Aviation maintenance personnel always welcome the opportunity to attend technical training classes to enhance their ability to maintain today’s complex aircraft. In addition, obtaining the latest tools and support equipment is also a high priority in the maintenance community.
These items are the foundation of our daily work and we feel very comfortable when functioning in this technical environment. As we move forward in our career, opportunities for increased responsibility occur and usually result in assuming a supervisory or management role. A highly talented technician on Friday is a crew leader on Monday or the highly effective crew leader becomes the shift supervisor overnight.
These opportunities are the culmination of years of hard work and recognition of that work by our peers, customers, and management. Quite often we find ourselves placed in a position of increased responsibility with little or no professional training to function effectively in our new role. Inadequate professional training is a major reason why excellent technical personnel, fearing failure, refuse promotional opportunities resulting in a loss of next generation leaders.
In order to be successful in our new role, we must have professional training that is useful and applicable at work and in our personal life. Sometimes this training is referred to as “soft skills training.” This training should address the interpersonal skills necessary to be a leader. I specifically use the term leader because in our new role we want to motivate and inspire those with whom we come in contact. However, regardless of the specific name, this type of training is mandatory to complement the individual’s technical skills.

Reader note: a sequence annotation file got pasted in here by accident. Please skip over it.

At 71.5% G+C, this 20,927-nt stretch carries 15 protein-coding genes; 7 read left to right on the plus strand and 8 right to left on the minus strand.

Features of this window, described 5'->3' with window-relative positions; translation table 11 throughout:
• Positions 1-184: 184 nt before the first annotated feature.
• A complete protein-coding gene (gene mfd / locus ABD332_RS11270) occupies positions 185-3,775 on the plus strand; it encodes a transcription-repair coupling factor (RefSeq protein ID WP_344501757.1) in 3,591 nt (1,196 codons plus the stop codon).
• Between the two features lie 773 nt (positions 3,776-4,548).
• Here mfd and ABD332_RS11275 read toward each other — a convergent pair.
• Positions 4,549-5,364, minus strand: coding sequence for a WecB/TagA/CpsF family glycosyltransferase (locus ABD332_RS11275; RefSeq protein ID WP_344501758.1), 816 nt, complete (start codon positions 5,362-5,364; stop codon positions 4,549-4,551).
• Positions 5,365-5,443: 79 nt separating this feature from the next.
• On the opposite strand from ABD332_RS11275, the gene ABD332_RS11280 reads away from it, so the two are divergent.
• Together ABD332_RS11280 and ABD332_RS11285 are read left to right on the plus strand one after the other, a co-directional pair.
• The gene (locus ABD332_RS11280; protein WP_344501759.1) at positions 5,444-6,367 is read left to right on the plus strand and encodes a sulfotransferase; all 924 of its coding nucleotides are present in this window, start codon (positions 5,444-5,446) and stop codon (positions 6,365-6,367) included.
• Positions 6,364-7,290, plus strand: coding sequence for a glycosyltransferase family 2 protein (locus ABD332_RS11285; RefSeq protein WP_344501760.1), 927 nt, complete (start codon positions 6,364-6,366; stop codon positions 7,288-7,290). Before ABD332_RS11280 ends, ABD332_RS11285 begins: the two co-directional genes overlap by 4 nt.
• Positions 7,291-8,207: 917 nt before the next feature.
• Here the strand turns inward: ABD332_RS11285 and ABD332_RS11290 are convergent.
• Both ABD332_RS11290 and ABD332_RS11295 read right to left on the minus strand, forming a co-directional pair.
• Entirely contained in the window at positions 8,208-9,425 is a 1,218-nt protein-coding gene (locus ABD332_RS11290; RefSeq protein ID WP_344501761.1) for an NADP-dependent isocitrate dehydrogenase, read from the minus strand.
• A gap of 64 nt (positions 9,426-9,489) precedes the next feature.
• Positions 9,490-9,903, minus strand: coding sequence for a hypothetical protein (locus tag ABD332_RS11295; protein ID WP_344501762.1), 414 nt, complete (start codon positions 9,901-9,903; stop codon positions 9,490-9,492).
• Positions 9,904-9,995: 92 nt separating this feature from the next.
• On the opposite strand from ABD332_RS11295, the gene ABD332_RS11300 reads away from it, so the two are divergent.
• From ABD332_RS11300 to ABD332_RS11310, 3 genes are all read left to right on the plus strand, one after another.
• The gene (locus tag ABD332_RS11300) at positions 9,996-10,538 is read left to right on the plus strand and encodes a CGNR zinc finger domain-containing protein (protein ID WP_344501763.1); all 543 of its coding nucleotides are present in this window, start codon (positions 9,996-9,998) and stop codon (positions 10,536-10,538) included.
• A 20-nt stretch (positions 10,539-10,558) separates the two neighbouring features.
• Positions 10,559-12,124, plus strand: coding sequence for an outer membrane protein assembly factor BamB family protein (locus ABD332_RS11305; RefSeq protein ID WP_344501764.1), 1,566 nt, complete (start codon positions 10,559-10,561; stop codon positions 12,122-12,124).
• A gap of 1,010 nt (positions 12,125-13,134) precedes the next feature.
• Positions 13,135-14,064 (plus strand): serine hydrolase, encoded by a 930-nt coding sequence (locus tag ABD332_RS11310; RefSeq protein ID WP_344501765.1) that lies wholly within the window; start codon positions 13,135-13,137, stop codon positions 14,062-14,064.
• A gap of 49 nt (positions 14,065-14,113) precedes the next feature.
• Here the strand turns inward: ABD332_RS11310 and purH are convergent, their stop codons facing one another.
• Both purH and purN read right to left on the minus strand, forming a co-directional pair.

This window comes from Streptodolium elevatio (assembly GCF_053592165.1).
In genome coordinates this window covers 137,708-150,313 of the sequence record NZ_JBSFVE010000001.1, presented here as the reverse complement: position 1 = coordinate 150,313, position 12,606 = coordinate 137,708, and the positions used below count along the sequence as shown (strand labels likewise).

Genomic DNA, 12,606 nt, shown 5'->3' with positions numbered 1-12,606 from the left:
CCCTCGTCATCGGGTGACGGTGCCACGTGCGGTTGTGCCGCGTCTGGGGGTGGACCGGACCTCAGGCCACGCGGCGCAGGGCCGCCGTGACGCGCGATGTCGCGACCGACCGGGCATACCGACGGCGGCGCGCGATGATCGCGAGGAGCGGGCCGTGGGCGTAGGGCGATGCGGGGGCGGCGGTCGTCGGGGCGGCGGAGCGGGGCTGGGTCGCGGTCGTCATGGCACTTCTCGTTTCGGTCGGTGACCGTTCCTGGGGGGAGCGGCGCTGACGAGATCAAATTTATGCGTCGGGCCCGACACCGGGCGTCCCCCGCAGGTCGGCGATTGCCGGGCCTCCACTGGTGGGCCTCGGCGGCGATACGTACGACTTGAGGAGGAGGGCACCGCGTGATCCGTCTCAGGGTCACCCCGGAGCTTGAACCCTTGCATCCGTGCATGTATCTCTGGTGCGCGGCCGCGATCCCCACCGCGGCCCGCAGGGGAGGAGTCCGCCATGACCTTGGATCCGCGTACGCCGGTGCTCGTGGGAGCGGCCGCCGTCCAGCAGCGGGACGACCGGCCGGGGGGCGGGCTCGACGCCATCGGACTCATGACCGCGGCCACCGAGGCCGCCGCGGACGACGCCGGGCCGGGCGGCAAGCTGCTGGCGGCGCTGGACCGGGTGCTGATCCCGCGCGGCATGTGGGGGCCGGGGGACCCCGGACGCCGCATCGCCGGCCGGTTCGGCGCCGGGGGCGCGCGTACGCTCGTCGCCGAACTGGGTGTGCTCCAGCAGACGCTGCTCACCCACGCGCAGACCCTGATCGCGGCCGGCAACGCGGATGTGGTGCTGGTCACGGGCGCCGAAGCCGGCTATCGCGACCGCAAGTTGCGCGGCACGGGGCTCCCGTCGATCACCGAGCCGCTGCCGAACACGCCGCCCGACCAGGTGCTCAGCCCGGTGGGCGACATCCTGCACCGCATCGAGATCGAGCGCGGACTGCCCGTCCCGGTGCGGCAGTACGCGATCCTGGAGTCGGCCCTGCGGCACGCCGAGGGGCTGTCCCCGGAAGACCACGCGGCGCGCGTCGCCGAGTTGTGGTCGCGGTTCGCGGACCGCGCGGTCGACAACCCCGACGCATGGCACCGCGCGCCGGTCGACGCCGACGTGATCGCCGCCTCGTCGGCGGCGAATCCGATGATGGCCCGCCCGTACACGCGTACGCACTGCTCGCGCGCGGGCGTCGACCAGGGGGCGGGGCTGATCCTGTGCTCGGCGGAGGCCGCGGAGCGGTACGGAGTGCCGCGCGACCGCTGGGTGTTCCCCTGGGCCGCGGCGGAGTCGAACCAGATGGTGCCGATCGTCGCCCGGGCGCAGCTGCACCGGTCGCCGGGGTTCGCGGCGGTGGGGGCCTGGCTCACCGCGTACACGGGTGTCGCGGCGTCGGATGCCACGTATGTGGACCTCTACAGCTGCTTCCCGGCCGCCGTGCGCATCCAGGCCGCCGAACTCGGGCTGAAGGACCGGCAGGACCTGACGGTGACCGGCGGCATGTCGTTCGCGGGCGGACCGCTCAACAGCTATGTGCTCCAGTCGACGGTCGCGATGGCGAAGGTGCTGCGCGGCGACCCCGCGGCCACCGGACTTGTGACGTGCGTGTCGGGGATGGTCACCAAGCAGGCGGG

It should be noted that increased responsibility does not necessarily mean having personnel reporting directly to you. It is safe to assume that increased responsibility will require interaction with additional personnel. In either case how you interact with people will determine the long-term success of your career. Not unlike technical skills, interpersonal skills are acquired by training and ongoing reinforcement of that training. Interpersonal skills training begins with our parent’s first admonishment to say please and thank you. From that point forward we have the lifetime challenge to treat others with respect and empathy.
Leadership skills should be part of both our professional and personal lives. How we interact with our fellow employees and customers should be no different from the treatment of our family members and neighbors. True leaders are consistent in their behavior and treat everyone with respect. Conventional wisdom dictates leaders should be cold and impersonal on the job, leaving your personal problems outside of the workplace. In a perfect world that separation may be possible; however, the reality of today’s fast-paced work environment requires an effective leader to have a blend of skills that can handle both technical and personal matters.
I am not advocating that the leader’s role should be that of a “babysitter.” I am recommending a deeper personal involvement beyond a few words a month passing on the hangar floor and an annual review. The outstanding leaders go out of their way to know about the people with whom they come in daily contact. I have never met an employee who did not feel good when their boss asked how their son or daughter did at the last soccer game. Everyone likes that recognition. It is this need for social interaction that makes us human beings. The larger the organization, the more difficult the task of staying connected; however, regardless of size we can maintain our interpersonal relationships if we are willing to work toward that goal every day.
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